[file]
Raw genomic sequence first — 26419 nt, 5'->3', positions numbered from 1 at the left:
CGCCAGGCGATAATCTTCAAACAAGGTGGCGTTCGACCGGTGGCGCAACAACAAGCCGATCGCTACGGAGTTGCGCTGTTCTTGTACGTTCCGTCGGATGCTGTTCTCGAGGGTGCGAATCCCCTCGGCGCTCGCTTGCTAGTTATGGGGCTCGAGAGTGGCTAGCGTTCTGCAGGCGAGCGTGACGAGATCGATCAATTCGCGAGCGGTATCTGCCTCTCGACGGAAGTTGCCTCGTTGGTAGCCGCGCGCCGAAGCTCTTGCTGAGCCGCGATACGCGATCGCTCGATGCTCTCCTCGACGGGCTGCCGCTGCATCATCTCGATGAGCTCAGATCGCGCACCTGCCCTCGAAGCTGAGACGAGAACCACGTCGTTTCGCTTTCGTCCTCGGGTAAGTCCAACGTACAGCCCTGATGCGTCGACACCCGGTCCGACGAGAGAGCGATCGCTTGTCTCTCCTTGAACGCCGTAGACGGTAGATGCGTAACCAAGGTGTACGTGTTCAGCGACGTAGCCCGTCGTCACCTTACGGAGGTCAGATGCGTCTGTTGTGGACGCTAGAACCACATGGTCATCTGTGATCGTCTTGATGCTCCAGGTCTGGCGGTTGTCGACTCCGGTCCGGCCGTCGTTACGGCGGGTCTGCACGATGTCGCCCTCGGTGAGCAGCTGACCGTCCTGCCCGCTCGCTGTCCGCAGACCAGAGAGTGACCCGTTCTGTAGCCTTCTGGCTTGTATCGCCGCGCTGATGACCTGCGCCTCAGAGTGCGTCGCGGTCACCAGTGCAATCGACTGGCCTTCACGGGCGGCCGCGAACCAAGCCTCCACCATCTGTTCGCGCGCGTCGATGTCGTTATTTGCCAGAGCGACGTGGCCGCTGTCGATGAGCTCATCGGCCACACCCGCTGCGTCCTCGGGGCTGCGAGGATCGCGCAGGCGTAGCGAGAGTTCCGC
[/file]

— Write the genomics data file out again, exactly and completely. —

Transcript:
Raw genomic sequence first — 26419 nt, 5'->3', positions numbered from 1 at the left:
CGCCAGGCGATAATCTTCAAACAAGGTGGCGTTCGACCGGTGGCGCAACAACAAGCCGATCGCTACGGAGTTGCGCTGTTCTTGTACGTTCCGTCGGATGCTGTTCTCGAGGGTGCGAATCCCCTCGGCGCTCGCTTGCTAGTTATGGGGCTCGAGAGTGGCTAGCGTTCTGCAGGCGAGCGTGACGAGATCGATCAATTCGCGAGCGGTATCTGCCTCTCGACGGAAGTTGCCTCGTTGGTAGCCGCGCGCCGAAGCTCTTGCTGAGCCGCGATACGCGATCGCTCGATGCTCTCCTCGACGGGCTGCCGCTGCATCATCTCGATGAGCTCAGATCGCGCACCTGCCCTCGAAGCTGAGACGAGAACCACGTCGTTTCGCTTTCGTCCTCGGGTAAGTCCAACGTACAGCCCTGATGCGTCGACACCCGGTCCGACGAGAGAGCGATCGCTTGTCTCTCCTTGAACGCCGTAGACGGTAGATGCGTAACCAAGGTGTACGTGTTCAGCGACGTAGCCCGTCGTCACCTTACGGAGGTCAGATGCGTCTGTTGTGGACGCTAGAACCACATGGTCATCTGTGATCGTCTTGATGCTCCAGGTCTGGCGGTTGTCGACTCCGGTCCGGCCGTCGTTACGGCGGGTCTGCACGATGTCGCCCTCGGTGAGCAGCTGACCGTCCTGCCCGCTCGCTGTCCGCAGACCAGAGAGTGACCCGTTCTGTAGCCTTCTGGCTTGTATCGCCGCGCTGATGACCTGCGCCTCAGAGTGCGTCGCGGTCACCAGTGCAATCGACTGGCCTTCACGGGCGGCCGCGAACCAAGCCTCCACCATCTGTTCGCGCGCGTCGATGTCGTTATTTGCCAGAGCGACGTGGCCGCTGTCGATGAGCTCATCGGCCACACCCGCTGCGTCCTCGGGGCTGCGAGGATCGCGCAGGCGTAGCGAGAGTTCCGC